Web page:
Gorman: Boston runners compete in Pittsburgh Marathon to prove terrorism can't win
By Kevin Gorman
Published: Sunday, May 5, 2013, 7:57 p.m.
There was something personal for Conrad Quesen about the timing of the first explosion at the Boston Marathon.
When a homemade bomb exploded at the 4:09.43 mark of the race, it held added significance for Quesen. That's about when he has crossed the finish line in six previous marathons.
“When it happened, I thought, ‘That's my time,'” said Quesen, 41, of Squirrel Hill. “I thought about it earlier then said, ‘Screw that!' I'm not going to let it enter my mind.”
Quesen ran the Pittsburgh Marathon on Sunday wearing a black tank top with a unicorn with a teardrop — a nod to the Boston Athletic Association logo — on the front and #runforboston on the back.
Thirty thousand people ran for Boston and beyond at the Pittsburgh Marathon. They ran to honor the three victims who were murdered and hundreds more maimed by two explosions last month. They ran to qualify for the 118th Boston Marathon next year. They ran to prove that they could, and to prove a terroristic act can't stop them.
“Marathons these days are more for the average people,” Quesen said. “All you need to be a runner is a pair of shoes. To me, the marathon is about unity. They weren't targeting anybody in particular. They were targeting everybody.”
No one dared duplicate the cowardice of the two brothers who left bombs on Boston's Boylston Street. Not with the increased presence of police and military in Pittsburgh.
That didn't stop the runners who finished in 4:09.43 and shortly after from reflecting on how it could have happened to them if the Boston bombers had instead picked Pittsburgh.
Still, Michelle Adams was surprised when spectators were kept away from the starting line, a strange feeling for the runners.
“There were tears during the moment of silence and national anthem,” said Adams, 39, of Gainesville, Fla. “I tried not to cry as I was running, seeing all the ‘Pittsburgh loves Boston' and ‘Boston is in our hearts' signs.”
Adams wore her Boston Marathon bib on the back of her shirt. She finished that race less than 30 minutes before the explosions.
“We can't live in fear,” Adams said. “That's what they want us to do.”
Nothing was going to stop Patricia Murdock from cheering on her daughter, Nicole, about 100 yards from the finish line on the Boulevard of the Allies. About the same spot where backpacks with bombs were left on Boylston.
“I thought of it as soon as we stood there,” said Patricia Murdock of Punxsutawney. “It was in my head all day. I prayed, ‘Please God, let everything be good today.' ”
It was, especially after Mary Lou Stockdale ran onto the course to encourage her struggling niece. Stockdale's son, Franklin, ran barefoot alongside Nicole for about a half-mile.
As she neared Stanwix Street, a re-energized Nicole smiled and waved to those holding handmade signs. She called seeing them at the end of the race “the best pick-me-up.”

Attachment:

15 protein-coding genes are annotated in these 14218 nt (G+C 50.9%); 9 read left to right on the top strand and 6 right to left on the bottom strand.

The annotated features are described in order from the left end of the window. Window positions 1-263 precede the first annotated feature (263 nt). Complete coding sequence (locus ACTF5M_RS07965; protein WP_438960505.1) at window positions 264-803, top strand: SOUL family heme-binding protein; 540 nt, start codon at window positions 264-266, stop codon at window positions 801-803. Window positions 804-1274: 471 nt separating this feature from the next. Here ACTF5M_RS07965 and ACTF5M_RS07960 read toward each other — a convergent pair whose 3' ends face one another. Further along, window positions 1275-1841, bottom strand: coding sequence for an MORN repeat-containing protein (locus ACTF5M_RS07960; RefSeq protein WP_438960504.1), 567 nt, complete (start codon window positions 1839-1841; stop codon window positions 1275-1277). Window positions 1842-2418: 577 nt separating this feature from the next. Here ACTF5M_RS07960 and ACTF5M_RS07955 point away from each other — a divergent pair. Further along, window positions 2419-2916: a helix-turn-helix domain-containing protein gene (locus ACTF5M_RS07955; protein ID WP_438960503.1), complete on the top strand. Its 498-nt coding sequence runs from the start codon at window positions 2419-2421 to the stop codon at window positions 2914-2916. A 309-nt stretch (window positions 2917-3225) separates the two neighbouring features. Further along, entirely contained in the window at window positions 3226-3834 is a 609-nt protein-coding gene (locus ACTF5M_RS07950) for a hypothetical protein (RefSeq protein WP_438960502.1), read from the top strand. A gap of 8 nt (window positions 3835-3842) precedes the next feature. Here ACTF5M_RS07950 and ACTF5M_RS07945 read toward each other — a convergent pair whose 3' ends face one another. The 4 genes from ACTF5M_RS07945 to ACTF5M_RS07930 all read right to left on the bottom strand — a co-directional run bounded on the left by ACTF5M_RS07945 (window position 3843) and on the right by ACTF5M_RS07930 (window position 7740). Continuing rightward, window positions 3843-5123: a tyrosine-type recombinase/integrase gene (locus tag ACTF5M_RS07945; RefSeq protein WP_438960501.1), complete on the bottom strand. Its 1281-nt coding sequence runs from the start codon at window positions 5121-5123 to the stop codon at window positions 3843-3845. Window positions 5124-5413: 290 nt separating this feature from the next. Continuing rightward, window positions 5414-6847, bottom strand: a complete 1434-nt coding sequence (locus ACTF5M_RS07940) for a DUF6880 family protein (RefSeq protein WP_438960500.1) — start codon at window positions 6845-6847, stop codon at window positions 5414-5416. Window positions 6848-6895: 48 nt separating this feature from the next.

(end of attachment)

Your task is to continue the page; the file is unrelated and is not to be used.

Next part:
“It was pretty scary to think anything could ever happen,” said Nicole, 28. “I'm proud of them for being there.”
Almost as proud as they were of her and the other runners, for putting 26.2 miles and any fears from Boston behind them.
Kevin Gorman is a staff writer for Trib Total Media. Reach him at firstname.lastname@example.org or via Twitter @KGorman_Trib.
Show commenting policy
TribLive commenting policy
You are solely responsible for your comments and by using TribLive.com you agree to our Terms of Service.
We moderate comments. Our goal is to provide substantive commentary for a general readership. By screening submissions, we provide a space where readers can share intelligent and informed commentary that enhances the quality of our news and information.
While most comments will be posted if they are on-topic and not abusive, moderating decisions are subjective. We will make them as carefully and consistently as we can. Because of the volume of reader comments, we cannot review individual moderation decisions with readers.
We value thoughtful comments representing a range of views that make their point quickly and politely. We make an effort to protect discussions from repeated comments either by the same reader or different readers.
We follow the same standards for taste as the daily newspaper. A few things we won't tolerate: personal attacks, obscenity, vulgarity, profanity (including expletives and letters followed by dashes), commercial promotion, impersonations, incoherence, proselytizing and SHOUTING. Don't include URLs to Web sites.
We do not edit comments. They are either approved or deleted. We reserve the right to edit a comment that is quoted or excerpted in an article. In this case, we may fix spelling and punctuation.
We welcome strong opinions and criticism of our work, but we don't want comments to become bogged down with discussions of our policies and we will moderate accordingly.
We appreciate it when readers and people quoted in articles or blog posts point out errors of fact or emphasis and will investigate all assertions. But these suggestions should be sent via e-mail. To avoid distracting other readers, we won't publish comments that suggest a correction. Instead, corrections will be made in a blog post or in an article.
- Kovacevic: A great day to appreciate No. 68
- Duquesne schools, community leaders look for student connection
- Steelers safety Polamalu finds himself in tough position
- LeBeau wants to come back as Steelers defensive coordinator
- McKeesport Area art class goes global to find Santa
- Alle-Kiski Valley schools better statewide scores
- Power play, penalty kill help put Penguins on another 100-point pace
- Obama administration asking insurers to be flexible on health coverage
- ProStart primes student chefs for best kitchen jobs
- Some bargains improve once tree comes down
- Penguins notebook: Popularity with female fans brings test event to Consol